Some people call these sandwiches Turkey (or Roast Beef) Manhattans and they put the meat between the slices of bread, cut then on the diagonal and form them into a V on the plate.  Then put the scoop of mashed potatoes in the middle of the V and then pour gravy over everything.  I don't make them that way, but I'm sure they're just as good.  Although, I don't know why they're called Manhattans since I'm pretty sure they originated somewhere here in the Midwest and New Yorkers probably wouldn't know what you were talking about if you tried to order one there.  So, call 'em what you like, just be prepared for some bone-sticking comfort food!
Open-Faced Hot Turkey Sandwich
(Turkey Manhattan)
yield: 1 sandwich

2 slices bread
leftover sliced turkey
leftover mashed potatoes
leftover turkey gravy

Heat up the turkey, potatoes, and gravy.  Lay two slices of bread on a plate.  Place as much warm turkey on top of the bread as you want in your sandwich.  Place a big scoop of warm mashed potatoes on top of the turkey.  Smother the whole thing in warm gravy.  Eat with a knife and fork.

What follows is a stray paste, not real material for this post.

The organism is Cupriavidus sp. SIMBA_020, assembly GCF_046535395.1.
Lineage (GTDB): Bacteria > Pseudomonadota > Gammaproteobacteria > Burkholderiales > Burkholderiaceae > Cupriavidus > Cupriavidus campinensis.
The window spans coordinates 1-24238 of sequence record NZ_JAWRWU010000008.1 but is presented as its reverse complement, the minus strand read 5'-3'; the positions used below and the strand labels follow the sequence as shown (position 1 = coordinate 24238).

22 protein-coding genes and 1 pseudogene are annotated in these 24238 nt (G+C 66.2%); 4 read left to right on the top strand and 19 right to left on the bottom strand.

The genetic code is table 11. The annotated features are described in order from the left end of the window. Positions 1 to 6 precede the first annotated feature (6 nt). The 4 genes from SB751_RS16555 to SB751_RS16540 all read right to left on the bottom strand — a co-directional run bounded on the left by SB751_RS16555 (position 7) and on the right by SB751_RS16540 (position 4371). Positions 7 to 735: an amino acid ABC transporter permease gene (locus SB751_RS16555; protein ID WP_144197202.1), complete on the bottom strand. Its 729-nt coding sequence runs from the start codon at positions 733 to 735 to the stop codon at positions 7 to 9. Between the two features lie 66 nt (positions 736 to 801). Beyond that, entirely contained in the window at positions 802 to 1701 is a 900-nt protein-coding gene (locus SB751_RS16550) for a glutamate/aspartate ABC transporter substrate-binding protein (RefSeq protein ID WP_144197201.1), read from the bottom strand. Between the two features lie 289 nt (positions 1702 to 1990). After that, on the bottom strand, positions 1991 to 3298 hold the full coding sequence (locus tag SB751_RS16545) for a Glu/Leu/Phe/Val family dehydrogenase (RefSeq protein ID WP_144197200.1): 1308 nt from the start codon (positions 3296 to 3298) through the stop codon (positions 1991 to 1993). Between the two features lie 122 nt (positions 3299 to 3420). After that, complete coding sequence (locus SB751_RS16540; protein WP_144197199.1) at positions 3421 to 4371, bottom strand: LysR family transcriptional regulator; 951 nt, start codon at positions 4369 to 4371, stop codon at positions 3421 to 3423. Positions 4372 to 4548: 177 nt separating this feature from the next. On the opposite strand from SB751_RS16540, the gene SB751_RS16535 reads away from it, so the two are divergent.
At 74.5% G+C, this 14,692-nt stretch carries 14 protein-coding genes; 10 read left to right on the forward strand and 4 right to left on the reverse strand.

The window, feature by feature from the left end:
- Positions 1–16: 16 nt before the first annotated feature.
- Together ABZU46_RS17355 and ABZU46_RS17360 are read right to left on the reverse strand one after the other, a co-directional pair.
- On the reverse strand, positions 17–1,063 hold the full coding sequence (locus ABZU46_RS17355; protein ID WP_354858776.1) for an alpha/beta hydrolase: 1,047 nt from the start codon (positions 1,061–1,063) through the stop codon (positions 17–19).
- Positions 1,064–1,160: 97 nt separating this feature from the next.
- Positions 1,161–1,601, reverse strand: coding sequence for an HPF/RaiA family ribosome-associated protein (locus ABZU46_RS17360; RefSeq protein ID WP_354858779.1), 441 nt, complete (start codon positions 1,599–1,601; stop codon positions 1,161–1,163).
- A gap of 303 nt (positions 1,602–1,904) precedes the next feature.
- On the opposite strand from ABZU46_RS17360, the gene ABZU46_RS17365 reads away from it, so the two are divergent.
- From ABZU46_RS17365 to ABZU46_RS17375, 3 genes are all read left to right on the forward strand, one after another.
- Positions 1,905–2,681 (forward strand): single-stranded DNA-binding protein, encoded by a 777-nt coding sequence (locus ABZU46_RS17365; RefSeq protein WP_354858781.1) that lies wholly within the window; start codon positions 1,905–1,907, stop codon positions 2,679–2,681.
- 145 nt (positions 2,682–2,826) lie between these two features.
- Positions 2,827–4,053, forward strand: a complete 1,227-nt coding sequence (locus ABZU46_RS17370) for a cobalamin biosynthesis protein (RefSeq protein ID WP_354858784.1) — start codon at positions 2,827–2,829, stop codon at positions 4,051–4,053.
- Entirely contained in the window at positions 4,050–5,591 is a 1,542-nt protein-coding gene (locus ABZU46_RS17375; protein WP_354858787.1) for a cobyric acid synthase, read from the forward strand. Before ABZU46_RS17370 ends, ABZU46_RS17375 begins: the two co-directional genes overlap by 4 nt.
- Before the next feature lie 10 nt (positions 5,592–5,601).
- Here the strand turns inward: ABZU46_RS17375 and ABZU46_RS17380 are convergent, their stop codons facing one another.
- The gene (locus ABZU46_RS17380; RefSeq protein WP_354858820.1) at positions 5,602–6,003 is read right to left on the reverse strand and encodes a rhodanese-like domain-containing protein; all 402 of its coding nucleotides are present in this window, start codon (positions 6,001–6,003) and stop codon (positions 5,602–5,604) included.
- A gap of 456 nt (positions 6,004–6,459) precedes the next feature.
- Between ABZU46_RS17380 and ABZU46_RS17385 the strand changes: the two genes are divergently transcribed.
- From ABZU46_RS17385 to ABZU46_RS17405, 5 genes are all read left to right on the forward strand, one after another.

Remaining turkey broth from bottom of roaster after being refrigerated.
Buttermilk Mashed Potatoes
yield: 6-8 servings

2 lb. Yukon gold potatoes
3 oz. butter
3/4-1 c. buttermilk
sea salt
freshly ground white pepper

Peel the potatoes and cut any extremely large ones in half or quarters.  Put them in a medium pot and cover with water by a couple of inches.  Bring to a boil, reduce to a simmer until tender, 20-30 minutes.  Drain water and return potatoes to pot.  Add butter and let melt, then add the smaller amount of buttermilk.  Whip with a hand mixer until smooth and creamy.  Add more buttermilk, if you like them looser.  Season to taste with salt and white pepper.  Serve.